It is believed that the aim of the research will be very useful to enrich the concept of phonological system of different languages. Known that mother tongue-like accent interferes the English pronunciation, therefore the nature of this research is to highlight the area of phonological divergence between Batak Toba language and English. Finally, it is important to know how Batak Toba-neses pronounce the English vowel sounds and to find out the English vowel sounds whose the Batak Toba-neses mispronounce.

2. Literature Review

English vowel sounds

Brown (2007) found that an ESL or EFL learner meets some difficulties, because his L1 affects his L2 especially in adulthood, and this effect is a result of L1 transfer; so it is a significant source of making errors for ESL or EFL learner. Carter & Nunan (2001) showed that mother tongue has clear influence on learning L2 pronunciation. While mother tongue-like accent interferes the English pronunciation, phonology deals with one' s knowledge of the sound system of a language, then it concerns with a competence.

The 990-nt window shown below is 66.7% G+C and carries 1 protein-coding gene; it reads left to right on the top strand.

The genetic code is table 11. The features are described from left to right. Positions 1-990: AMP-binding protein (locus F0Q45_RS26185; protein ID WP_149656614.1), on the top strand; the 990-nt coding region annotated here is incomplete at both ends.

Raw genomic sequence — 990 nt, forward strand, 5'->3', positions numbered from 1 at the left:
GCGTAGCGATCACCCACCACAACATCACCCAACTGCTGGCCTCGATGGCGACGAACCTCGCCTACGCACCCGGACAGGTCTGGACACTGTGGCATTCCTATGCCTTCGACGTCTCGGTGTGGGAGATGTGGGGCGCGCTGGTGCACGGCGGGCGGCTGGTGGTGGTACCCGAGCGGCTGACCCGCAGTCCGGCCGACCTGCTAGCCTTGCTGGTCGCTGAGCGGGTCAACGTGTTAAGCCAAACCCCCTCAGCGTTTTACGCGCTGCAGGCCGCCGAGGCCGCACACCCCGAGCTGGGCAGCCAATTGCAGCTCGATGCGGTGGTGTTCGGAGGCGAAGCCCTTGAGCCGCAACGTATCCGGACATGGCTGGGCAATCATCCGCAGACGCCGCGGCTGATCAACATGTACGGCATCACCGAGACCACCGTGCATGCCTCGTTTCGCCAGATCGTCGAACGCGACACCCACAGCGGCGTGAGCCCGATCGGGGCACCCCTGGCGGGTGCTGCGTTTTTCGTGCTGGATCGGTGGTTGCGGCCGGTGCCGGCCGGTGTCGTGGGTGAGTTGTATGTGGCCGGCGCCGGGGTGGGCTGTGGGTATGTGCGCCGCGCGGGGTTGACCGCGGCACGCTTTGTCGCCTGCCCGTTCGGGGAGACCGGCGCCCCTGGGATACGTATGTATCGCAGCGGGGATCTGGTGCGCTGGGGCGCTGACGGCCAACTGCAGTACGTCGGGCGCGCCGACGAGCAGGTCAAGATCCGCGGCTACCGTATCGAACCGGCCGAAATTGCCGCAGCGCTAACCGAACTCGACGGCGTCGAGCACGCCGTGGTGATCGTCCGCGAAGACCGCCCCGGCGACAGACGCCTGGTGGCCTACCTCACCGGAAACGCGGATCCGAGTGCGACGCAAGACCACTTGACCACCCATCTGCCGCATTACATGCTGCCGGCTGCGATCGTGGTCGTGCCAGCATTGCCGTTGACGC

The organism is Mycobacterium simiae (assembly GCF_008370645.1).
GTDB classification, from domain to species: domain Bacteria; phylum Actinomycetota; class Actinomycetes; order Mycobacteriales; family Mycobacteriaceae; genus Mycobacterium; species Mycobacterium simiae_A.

English phonology is divided into two branches; segmental phonology and suprasegmental phonology [5]. Segmental phonology is based on the segmentation of language into individual speech sound provided by phonetics. Segmental phonology concerns with the function and possible combination of the sounds within the sound system (Skandera and Burleigh in [4]). Suprasegmental phonology is connected within those features of pronunciation that cannot be segmented because they extend over more than one segment or sound. Its features include stress rhythm, and intonation. Concerning about the segmental features, English vowel sounds are the area to be discussed in this theory (Skandera and Burleigh in [4].

Finegan (2015) explains vowel sounds are produced by passing air through different shapes of the mouth with different position of the tongue and the lips and with the air stream relatively unobstructed by the narrow passages except at the glottis. Connor in [4] mentions that vowel can be described with vowels placement called cardinal vowel diagram.

Figure 1

Cardinal Vowel Diagram.

fig-1.jpg

Batak Toba language

Batak Toba langauge is the oldest langauge of all mother tongues in Nort Sumatera [6]. Batak Toba language also has unique vowel sounds. /e/ is familiar in Batak Toba vowel sound but not for /Z:/ or /ә/ or another soft pronouncing. Batak Toba language also has consonant, vowel, and diphthong sounds like English but some sounds are different.